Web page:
To better understand the nature of self-stigma, common misattributions of PD symptoms were collected. Atypical behavior may be misinterpreted as:

  • Intoxication from alcohol or street drugs [6, 58, 69];

  • Expression of negative emotions, e.g., anger, nervousness, or, from the partner’s perspective, having fallen out of love [2, 58], grumpy, reticent [6, 66, 69];

  • Expression of cognitive impairment or psychological disorder (e.g., depression) [9, 66, 68–70];

  • Expression of a physical state, e.g., frailty, pain, being physically handicapped (e.g., from dyskinesia) [2, 8, 55, 58, 66, 69], there’s something wrong [55, 68];

  • Socially deviant behavior (e.g., being a thief) [2, 66].

Tables 2–4 list all determinants of self-stigma and the source of data in a joint display.

Table 2

Identified body functions and structure, activity, and participation associated with self-stigma1

Quantitative StudiesQualitative StudiesExpert consultation
[43] (1x)[30] (1x)[40] (1x)[49] (1x)[47] (3x)[29] (1x)[37] (1x)[45] (1x)[28] (3x)[55] (4x)[56] (3x)[57] (1x)[59] (1x)[61] (4x)[63] (1x)[65] (3x)[67] (1x)[71] (3x)[72] (3x)[60] (2x)[6] (5x)[58] (7x)[9] (3x)[62] (4x)[64] (1x)[2] (17x)[66] (6x)[68] (4x)[8] (3x)[20] (4x)[70] (4x)(5x)
Atypical Behavior in Social Situations
1. Abnormal posture (4x)c,eXXXX
2. Abnormal walk/ unsteady gait (8x)d,fXXXXXXXX
3. Choking (1x)c,eX
4. Don’t eat properly (1x)c,eX
5. Drooling (3x)d,fXXX
6. “drunken” language (1x)b,eX
7. Dyskinesia (6x)d,fXXXXXX
8. Falls (2x)c,eXX
9. Freeze, Bradykinesia (3x)d,fXXX
10. Incontinence (2x)b,c,d,eXX
11. On-/Off Phenomena (2x)d,fXX
12. Tremor (13x)d,fXXXXXXXXXXXXX
Reduced Independency
13. Inability to walk (1x)c,eX
14. Inability to get up from a chair (1x)c,eX
15. Cut food (4x)c,eXXXX
16. Eat meals requiring fine motor skills (1x)c,eX
17. Get something out of the purse (2x)c,eXX
18. Have towels to use as a bib (1x)c,eX
19. Need plastic cover to wash hands (1x)c,eX
20. Need someone to clean me (1x)c,eX
21. Put pieces of bread into the mouth (1x)c,eX
22. Impaired Activities of Daily Living (2x)aXX
23. Remove top of the bottle (1x)c,eX
24. Writing problems (3x)c,eXXX
Delays in Social Situations
25. Cause disruption (1x)c,eX
26. Couldn’t keep up with the old group (3x)c,eXXX
27. Delayed reactions (1x)c,eX
28. Remain at the table long after others had finished (1x)c,eX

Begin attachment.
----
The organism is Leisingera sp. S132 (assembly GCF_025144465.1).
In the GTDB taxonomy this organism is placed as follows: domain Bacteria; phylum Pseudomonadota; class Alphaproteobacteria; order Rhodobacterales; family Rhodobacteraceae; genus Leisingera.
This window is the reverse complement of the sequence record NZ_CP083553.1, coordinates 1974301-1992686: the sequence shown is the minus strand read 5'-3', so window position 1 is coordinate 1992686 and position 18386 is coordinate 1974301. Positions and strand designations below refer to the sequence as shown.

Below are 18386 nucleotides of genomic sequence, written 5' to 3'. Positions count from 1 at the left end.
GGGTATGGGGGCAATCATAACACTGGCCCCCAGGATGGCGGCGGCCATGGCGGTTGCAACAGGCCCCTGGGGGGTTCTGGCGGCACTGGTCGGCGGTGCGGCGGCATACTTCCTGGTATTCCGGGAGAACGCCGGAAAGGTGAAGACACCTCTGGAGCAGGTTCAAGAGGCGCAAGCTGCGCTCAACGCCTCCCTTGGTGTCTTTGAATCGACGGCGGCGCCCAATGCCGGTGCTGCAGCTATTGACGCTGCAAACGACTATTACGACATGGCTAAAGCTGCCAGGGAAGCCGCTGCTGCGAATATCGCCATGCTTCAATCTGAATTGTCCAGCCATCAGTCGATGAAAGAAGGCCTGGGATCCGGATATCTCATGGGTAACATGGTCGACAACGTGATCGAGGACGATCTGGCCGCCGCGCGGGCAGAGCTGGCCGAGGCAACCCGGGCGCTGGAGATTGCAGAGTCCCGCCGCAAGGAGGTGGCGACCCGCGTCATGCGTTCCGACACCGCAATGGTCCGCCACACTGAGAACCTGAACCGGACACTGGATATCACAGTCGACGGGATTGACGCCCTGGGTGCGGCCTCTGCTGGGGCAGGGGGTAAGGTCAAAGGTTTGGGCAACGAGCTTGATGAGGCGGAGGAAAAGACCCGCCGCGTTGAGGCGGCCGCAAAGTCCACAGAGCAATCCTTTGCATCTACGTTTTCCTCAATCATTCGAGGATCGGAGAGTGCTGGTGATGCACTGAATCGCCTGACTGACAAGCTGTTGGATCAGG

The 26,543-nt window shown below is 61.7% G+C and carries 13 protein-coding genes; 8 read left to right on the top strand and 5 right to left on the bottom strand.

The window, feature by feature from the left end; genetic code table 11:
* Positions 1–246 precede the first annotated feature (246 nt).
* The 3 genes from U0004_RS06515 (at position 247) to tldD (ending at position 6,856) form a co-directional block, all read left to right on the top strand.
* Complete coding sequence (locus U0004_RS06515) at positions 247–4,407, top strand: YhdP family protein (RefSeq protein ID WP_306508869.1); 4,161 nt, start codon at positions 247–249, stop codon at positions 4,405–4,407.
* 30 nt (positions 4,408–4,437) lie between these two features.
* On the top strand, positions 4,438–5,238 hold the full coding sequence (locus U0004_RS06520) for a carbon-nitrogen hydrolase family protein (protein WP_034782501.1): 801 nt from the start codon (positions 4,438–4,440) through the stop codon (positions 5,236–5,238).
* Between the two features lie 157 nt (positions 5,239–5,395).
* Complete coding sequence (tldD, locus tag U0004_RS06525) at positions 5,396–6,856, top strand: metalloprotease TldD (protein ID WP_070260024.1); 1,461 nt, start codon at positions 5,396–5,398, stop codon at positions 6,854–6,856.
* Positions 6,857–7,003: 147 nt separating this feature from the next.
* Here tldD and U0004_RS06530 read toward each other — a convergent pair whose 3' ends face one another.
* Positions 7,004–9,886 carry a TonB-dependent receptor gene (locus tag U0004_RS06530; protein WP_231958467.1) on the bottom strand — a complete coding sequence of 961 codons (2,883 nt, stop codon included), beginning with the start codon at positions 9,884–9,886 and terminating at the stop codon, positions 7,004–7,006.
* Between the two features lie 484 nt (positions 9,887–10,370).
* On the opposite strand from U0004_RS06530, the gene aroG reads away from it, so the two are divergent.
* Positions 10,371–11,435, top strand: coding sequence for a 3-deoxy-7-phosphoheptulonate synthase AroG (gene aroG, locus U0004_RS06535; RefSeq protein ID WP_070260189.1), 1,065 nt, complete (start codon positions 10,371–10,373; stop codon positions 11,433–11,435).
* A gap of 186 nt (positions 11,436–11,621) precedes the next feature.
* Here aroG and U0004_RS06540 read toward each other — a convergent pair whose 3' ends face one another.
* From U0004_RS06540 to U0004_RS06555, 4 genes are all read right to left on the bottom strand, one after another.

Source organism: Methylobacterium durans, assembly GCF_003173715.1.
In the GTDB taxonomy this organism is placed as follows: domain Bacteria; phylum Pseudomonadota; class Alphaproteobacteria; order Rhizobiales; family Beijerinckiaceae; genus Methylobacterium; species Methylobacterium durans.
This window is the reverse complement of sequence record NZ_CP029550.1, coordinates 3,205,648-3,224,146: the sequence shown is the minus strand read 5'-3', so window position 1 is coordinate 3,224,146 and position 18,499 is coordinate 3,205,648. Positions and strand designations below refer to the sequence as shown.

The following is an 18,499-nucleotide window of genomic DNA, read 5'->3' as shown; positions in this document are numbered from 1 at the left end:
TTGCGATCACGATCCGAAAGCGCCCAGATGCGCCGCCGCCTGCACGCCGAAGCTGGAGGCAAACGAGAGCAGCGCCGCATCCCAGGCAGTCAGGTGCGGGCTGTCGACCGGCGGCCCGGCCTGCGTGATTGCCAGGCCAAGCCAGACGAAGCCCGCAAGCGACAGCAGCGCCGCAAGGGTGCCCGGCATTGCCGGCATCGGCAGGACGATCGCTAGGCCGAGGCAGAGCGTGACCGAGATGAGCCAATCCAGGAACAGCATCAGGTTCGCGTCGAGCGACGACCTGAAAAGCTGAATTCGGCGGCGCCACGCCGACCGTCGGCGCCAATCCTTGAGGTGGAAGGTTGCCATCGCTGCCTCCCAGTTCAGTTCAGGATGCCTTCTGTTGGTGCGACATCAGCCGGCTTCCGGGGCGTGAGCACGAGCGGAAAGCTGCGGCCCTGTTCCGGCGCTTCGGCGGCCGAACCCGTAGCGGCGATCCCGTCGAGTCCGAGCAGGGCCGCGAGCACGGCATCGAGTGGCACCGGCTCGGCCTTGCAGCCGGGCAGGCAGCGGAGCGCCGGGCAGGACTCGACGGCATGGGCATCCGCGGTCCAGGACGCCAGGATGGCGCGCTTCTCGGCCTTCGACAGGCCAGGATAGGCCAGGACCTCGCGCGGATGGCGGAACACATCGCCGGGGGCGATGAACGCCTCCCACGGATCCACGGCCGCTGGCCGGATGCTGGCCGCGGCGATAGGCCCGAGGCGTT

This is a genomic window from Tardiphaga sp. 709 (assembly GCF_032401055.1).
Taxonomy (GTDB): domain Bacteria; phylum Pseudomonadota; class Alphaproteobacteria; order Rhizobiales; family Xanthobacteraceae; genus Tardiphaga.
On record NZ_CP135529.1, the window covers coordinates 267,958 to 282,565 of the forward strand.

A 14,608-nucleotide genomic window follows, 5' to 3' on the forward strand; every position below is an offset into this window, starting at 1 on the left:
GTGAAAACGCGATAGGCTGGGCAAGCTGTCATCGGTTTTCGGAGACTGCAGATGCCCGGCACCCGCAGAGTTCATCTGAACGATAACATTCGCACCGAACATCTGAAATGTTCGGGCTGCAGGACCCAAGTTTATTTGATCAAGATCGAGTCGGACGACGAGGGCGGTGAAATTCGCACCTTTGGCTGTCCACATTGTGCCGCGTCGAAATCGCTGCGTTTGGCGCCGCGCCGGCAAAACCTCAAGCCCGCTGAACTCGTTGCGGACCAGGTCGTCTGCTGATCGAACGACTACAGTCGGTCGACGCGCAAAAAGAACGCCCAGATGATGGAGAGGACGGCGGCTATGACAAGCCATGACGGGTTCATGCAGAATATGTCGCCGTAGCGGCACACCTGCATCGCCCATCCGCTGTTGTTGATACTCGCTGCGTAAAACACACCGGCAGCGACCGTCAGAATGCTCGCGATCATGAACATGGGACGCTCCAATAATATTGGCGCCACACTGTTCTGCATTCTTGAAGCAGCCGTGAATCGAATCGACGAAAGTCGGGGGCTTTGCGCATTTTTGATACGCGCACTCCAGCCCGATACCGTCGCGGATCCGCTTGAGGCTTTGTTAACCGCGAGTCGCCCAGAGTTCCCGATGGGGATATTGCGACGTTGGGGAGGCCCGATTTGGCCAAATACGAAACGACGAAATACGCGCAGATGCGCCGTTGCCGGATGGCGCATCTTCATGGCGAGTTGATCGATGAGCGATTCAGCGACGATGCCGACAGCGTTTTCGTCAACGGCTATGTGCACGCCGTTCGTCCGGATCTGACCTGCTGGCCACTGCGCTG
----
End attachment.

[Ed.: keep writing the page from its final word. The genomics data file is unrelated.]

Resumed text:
29. Slowed gait (walking speed) (2x)c,eXX
Determinants Impairing Oral Communication
30. Abnormal oral language (5x)d,fXXXXXX
31. Cognitive impairment manifesting (7x)d,fXXXXXXXX
32. Further difficulties with conversations (3x)d,fXXX
33. Hallucinations (2x)c,eXX
34. Lack of facial expression (5x)c,eXXXXX
35. No fit between one’s situation and facial expression (3x)c,eXXX
36. No fit between own and other-perceived problems (2x)c,eXX

1(... x) = Sum of identified studies / determinants per column / row, aQuantitative studies only, bExpert consultation only, cQualitative studies only, dAt least two different data and methods, eQualitative studies and / or expert consultation without confirmation by quantitative studies, fQualitative studies and / or expert consultation being confirmed by quantitative studies.

Table 3

Identified environmental determinants of self-stigma1

Quantitative StudiesQualitative StudiesExpert Consultation
Identified environmental determinants associated with self-stigma[26] (1x)[32] (1x)[31] (1x)[35] (1x)[38] (1x)[39] (1x)[41] (1x)[55] (2x)[54] (1x)[61] (1x)[65] (1x)[72] (5x)[6] (3x)[58] (4x)[9] (1x)[2] (6x)[66] (8x)[68] (5x)[8] (2x)[72] (1x)(1x)
Others’ Knowledge about the Disease
37. Association between typical PD and severe dementia in the public’s eyes (1x)c,eX
38. Others are not aware of symptoms of typical PD (3x)c,eXXX
39. People know it’s connected to the brain (1x)c,eX
Social Situations
40. All people stare at me (2x)c,eXX
41. Aquatic physiotherapy (1x)aX
42. Body awareness training (1x)aX
43. Face people when one’s eating (3x)c,eXXX
44. Group exercise and motivational telephone counseling (1x)aX
45. Have to answer “What has happened to you?” (1x)c,eX
46. People feel sorry for them (2)c,eXX
47. People feel they have to help them (2x)c,eXX
48. Tango Argentino (1x)c,eX
49. Always (1x)c,eX
50. Deep Brain Stimulation (1x)aX
51. During the day (1x)c,eX
Where: In the “Outside World”/ In Public
52. At work (3x)c,eXXX
53. On a wedding (1x)c,eX
54. Rural life settings (2x)d,fXXX
55. Unfamiliar places, In the streets, Bus, Restaurant, Service providers (6x)c,eXXXXXX